Development and principles of international humanitarian law : course given in July 1982 at the University of Strasbourg as part of the courses ... of Human Rights (Nijhoff Law Specials, No. 2)

Development and principles of international humanitarian law : course given in July 1982 at the University of Strasbourg as part of the courses ... of Human Rights (Nijhoff Law Specials, No. 2)

Jean Pictet

Language: English

Pages: 108

ISBN: 9024731992

Format: PDF / Kindle (mobi) / ePub


Book by Jean Pictet, International Institute of Human Rights

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Swiss Government, about a dozen agreements were arrived at. One of them, signed on 26 April 1918, provided for the repatriation of 100,000 elderly prisoners who had been in captivity for long periods. This experience supplied material for the future Convention relative to the treatment of prisoners of war concluded at Geneva in 1929 to cover all aspects of captivity. While confirming earlier principles, the Conven- tion made substantial advances, such as: forbidding reprisals against protected

that a government cannot have more mortal enemies than those who attempt to overthrow the established regime by force. It is self-evident to the government that they are criminals and it wants to have its hands free to crush the uprising with no interference from anyone who proposes to judge the legitimacy of the means it uses. It is not surprising therefore that humanitarian efforts in this delicate area have 46 always encountered strong resistance from states and always had to deal with two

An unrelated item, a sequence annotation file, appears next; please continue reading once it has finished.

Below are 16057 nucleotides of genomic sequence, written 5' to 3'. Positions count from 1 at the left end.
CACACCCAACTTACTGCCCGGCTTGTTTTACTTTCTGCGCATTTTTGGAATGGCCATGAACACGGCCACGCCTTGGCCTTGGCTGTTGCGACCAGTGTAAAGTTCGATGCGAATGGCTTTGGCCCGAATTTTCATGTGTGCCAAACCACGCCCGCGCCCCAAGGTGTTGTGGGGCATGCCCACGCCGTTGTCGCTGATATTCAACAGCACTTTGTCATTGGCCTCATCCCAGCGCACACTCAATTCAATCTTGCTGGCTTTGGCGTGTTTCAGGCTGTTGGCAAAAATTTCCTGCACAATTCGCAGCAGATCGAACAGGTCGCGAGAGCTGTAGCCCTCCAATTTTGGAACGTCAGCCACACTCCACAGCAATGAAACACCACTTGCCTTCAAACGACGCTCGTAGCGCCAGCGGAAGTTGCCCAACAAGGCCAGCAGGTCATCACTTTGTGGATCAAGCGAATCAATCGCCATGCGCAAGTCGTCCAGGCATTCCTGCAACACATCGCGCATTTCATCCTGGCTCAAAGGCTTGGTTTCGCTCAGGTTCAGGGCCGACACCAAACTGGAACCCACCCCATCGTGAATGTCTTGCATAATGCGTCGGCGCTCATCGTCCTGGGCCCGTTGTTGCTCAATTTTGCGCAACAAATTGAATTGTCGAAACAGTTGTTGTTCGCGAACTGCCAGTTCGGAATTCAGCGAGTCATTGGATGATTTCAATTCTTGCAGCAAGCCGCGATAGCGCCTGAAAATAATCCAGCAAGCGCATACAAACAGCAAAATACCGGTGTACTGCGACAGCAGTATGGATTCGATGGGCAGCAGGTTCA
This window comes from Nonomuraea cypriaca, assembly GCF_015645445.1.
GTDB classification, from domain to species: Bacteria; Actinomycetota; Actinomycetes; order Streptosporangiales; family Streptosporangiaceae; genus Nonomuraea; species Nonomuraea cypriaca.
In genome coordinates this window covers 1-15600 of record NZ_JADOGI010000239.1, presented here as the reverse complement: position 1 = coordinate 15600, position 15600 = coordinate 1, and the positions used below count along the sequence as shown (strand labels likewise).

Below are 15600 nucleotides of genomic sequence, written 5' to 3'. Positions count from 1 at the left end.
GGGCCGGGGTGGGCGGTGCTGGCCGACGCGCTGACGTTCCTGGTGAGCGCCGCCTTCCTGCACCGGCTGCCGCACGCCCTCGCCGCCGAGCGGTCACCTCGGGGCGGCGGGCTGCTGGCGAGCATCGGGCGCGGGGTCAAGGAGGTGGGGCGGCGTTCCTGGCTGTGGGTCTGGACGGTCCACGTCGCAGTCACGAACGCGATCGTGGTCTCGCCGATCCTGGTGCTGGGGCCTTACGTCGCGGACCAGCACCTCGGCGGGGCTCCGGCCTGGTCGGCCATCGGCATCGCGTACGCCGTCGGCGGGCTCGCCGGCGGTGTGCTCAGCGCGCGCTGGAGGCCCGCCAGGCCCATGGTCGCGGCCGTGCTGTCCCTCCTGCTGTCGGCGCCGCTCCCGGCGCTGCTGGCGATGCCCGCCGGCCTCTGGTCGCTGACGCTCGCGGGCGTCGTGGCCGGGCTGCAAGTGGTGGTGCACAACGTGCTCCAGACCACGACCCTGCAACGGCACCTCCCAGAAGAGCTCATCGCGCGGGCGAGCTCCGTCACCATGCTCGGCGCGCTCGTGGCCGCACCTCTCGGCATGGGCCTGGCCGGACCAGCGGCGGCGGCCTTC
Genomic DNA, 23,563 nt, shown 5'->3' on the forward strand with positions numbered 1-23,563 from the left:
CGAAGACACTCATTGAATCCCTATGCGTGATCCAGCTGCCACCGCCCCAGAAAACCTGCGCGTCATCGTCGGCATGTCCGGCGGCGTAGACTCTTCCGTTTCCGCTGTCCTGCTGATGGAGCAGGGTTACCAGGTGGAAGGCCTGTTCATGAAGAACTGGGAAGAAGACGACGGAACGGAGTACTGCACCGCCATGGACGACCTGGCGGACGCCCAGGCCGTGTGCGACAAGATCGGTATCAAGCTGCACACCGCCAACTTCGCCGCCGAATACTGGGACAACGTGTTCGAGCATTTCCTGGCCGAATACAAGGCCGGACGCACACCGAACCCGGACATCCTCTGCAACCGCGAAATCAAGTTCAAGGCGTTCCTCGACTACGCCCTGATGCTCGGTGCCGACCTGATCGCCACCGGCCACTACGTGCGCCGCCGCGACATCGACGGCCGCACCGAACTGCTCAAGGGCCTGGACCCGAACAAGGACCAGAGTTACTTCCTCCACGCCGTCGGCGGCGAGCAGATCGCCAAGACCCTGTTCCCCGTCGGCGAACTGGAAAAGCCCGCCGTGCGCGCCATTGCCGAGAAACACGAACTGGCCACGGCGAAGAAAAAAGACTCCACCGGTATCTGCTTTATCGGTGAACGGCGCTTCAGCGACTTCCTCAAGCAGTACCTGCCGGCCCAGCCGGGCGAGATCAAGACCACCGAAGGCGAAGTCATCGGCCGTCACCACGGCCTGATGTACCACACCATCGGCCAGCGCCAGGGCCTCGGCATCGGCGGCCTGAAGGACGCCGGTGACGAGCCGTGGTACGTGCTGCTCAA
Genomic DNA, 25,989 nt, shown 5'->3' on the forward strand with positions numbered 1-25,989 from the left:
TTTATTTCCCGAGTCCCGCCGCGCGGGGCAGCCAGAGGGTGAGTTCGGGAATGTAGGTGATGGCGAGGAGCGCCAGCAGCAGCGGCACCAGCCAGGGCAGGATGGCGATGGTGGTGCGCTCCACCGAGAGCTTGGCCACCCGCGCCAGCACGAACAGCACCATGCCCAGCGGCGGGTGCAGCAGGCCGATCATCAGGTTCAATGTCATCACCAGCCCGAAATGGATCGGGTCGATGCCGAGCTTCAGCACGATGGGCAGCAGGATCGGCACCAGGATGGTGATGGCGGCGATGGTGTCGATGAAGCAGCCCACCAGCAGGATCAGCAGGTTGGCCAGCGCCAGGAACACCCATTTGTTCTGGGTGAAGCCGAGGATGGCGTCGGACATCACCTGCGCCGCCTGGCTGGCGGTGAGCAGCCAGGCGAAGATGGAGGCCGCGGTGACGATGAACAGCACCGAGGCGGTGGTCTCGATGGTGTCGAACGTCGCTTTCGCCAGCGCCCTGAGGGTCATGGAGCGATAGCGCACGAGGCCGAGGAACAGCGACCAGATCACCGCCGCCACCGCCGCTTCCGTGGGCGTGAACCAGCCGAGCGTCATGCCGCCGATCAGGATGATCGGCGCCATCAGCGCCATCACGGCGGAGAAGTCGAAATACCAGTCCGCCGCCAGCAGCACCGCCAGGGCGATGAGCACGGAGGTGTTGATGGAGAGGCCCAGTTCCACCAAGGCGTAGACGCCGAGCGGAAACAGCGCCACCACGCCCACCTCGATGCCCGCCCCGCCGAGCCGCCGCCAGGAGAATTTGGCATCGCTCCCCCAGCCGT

them and they are too general in character. Consequently there is a principle of the law of war which has never been written, but is implicit: what is not forbidden is permissible. This is why we would search in vain for a statement that anyone has the right to kill, wound or capture an adversary in uniform, to destroy installations or objects useful for national defence, etc. As Jacques Moreillon puts it, he who kills in peacetime may be sentenced to death or life imprisonment; he who kills in

commits itself, vis-a-vis the other signatories, to treat its own citizens humanely if a conflict should break out on its own territory. One can see at a glance that the commitment to other states - which is secondary, being only a means and not may not be at all interested an end. The real commitment is made by each state vis-a-vis any group of its people who might rise against it. These will be the people to benefit from it, and not other states, whose intervention is likely to be unwelcome. In

necessaire des lois et coutumes applicables en cas de conflit, Geneva, 1969. Frits Kalshoven - Belligerent Reprisals, Leiden, 1971. Frits Kalshoven - The Laws of Warfare, Leiden and Geneva, 1973. Michel Veuthey - Guerilla et droit humanitaire, Geneva, 1976. Yves Sandoz - Des armes interdites en droit de guerre, Geneva, 1975. F. de Mulinen - Pour un enseignement efficace du droit de Ia guerre. Revue militaire suisse, Lausanne, No. 3, March 1976. F. de Mulinen - A propos de Ia Conference de Lucerne

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